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What Higher Ed Is Doing Right … Or Wrong

It’s always interesting to review year to year which college and universities produce the most minority graduates in a given discipline, and furthermore, which universities occupy the No. 1 position for graduating the most students of color in any given field. Our annual “Top 100” undergraduate and graduate editions allow you to do that.

For instance, this year and last, the University of Phoenix-Online and Nova Southeastern University produced the most minority master’s degree recipients and the most minority doctorates respectively for all disciplines combined. For first professional degrees, namely dentistry (D.D.S.), law (J.D.) and medicine (M.D.), the two universities held on to their No. 1 spots for producing the most minority graduates in dentistry and law respectively. But this year, the University of Illinois at Chicago produced the most minority graduates in medicine, bumping last year’s No. 1 producer, the University of Medicine and Dentistry of New Jersey, to No. 2.

As we focus on graduation rates, Diverse senior writer Ronald Roach looks at a recent Educator Sector report, which examined the colleges and universities that have the highest and lowest Black/White graduation rates and the largest and smallest Black/White graduation gaps. It is interesting to see, for example, which schools do an outstanding job of graduating their Black students at the same rate as their White students. At the same time, there are far too many schools where the Black/White graduation gaps should be considered unacceptable. Read more in Ron’s “Monitoring the Graduation Rate Gap.”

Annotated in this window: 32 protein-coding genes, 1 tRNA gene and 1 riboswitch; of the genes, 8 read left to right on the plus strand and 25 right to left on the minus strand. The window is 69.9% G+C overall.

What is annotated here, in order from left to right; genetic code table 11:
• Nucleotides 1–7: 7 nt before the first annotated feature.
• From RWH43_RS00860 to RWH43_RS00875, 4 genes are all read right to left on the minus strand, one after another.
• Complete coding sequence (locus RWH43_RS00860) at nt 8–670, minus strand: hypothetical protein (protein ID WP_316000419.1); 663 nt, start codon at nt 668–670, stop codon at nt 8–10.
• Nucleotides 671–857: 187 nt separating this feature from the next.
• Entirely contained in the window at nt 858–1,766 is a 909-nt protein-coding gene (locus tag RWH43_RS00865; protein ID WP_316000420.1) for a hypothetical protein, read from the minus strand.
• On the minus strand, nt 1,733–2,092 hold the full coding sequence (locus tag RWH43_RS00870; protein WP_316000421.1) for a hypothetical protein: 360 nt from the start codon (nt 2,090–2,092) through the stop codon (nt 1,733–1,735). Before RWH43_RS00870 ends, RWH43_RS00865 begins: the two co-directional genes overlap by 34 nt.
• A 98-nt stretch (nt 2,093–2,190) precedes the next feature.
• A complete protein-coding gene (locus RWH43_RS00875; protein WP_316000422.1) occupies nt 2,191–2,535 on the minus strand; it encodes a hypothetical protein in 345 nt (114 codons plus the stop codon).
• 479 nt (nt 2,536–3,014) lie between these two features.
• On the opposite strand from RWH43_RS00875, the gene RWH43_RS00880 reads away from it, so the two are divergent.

Lastly, in “The Meyerhoff Model,” senior writer David Pluviose talks to several alumni of the Meyerhoff Scholarship Program at the University of Maryland, Baltimore County, which focuses on increasing the number of underrepresented students pursuing graduate degrees in the fields of math and science. Celebrating its 20th year and boasting 200 alumni, the program has been modeled after and replicated at other universities, but Meyerhoff alumni say that UMBC President Freeman A. Hrabowski’s leadership is what makes the difference. Says one Meyerhoff alum, “What he (Hrabowski) always reinforces in all of his Meyerhoffs and in all of the students at UMBC is to expect the best from themselves.”

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